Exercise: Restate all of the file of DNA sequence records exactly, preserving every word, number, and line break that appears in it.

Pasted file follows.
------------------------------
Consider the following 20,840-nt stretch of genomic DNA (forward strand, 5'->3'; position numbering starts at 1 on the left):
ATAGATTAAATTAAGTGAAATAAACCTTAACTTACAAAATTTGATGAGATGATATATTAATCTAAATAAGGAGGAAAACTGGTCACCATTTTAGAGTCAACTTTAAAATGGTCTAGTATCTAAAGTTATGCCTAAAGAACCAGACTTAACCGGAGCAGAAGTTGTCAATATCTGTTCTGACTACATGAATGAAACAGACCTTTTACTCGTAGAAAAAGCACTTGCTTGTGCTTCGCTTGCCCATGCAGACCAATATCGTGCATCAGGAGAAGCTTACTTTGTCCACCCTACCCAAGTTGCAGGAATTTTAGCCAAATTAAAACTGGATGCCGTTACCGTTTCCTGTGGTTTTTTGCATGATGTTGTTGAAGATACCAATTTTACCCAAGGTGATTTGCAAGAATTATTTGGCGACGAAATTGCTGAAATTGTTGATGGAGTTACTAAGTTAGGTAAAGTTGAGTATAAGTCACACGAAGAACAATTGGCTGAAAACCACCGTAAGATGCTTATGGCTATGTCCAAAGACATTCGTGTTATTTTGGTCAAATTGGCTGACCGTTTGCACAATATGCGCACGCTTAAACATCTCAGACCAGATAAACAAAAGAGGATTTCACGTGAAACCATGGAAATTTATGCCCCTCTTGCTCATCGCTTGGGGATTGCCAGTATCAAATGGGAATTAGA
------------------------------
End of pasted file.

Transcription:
Consider the following 20,840-nt stretch of genomic DNA (forward strand, 5'->3'; position numbering starts at 1 on the left):
ATAGATTAAATTAAGTGAAATAAACCTTAACTTACAAAATTTGATGAGATGATATATTAATCTAAATAAGGAGGAAAACTGGTCACCATTTTAGAGTCAACTTTAAAATGGTCTAGTATCTAAAGTTATGCCTAAAGAACCAGACTTAACCGGAGCAGAAGTTGTCAATATCTGTTCTGACTACATGAATGAAACAGACCTTTTACTCGTAGAAAAAGCACTTGCTTGTGCTTCGCTTGCCCATGCAGACCAATATCGTGCATCAGGAGAAGCTTACTTTGTCCACCCTACCCAAGTTGCAGGAATTTTAGCCAAATTAAAACTGGATGCCGTTACCGTTTCCTGTGGTTTTTTGCATGATGTTGTTGAAGATACCAATTTTACCCAAGGTGATTTGCAAGAATTATTTGGCGACGAAATTGCTGAAATTGTTGATGGAGTTACTAAGTTAGGTAAAGTTGAGTATAAGTCACACGAAGAACAATTGGCTGAAAACCACCGTAAGATGCTTATGGCTATGTCCAAAGACATTCGTGTTATTTTGGTCAAATTGGCTGACCGTTTGCACAATATGCGCACGCTTAAACATCTCAGACCAGATAAACAAAAGAGGATTTCACGTGAAACCATGGAAATTTATGCCCCTCTTGCTCATCGCTTGGGGATTGCCAGTATCAAATGGGAATTAGA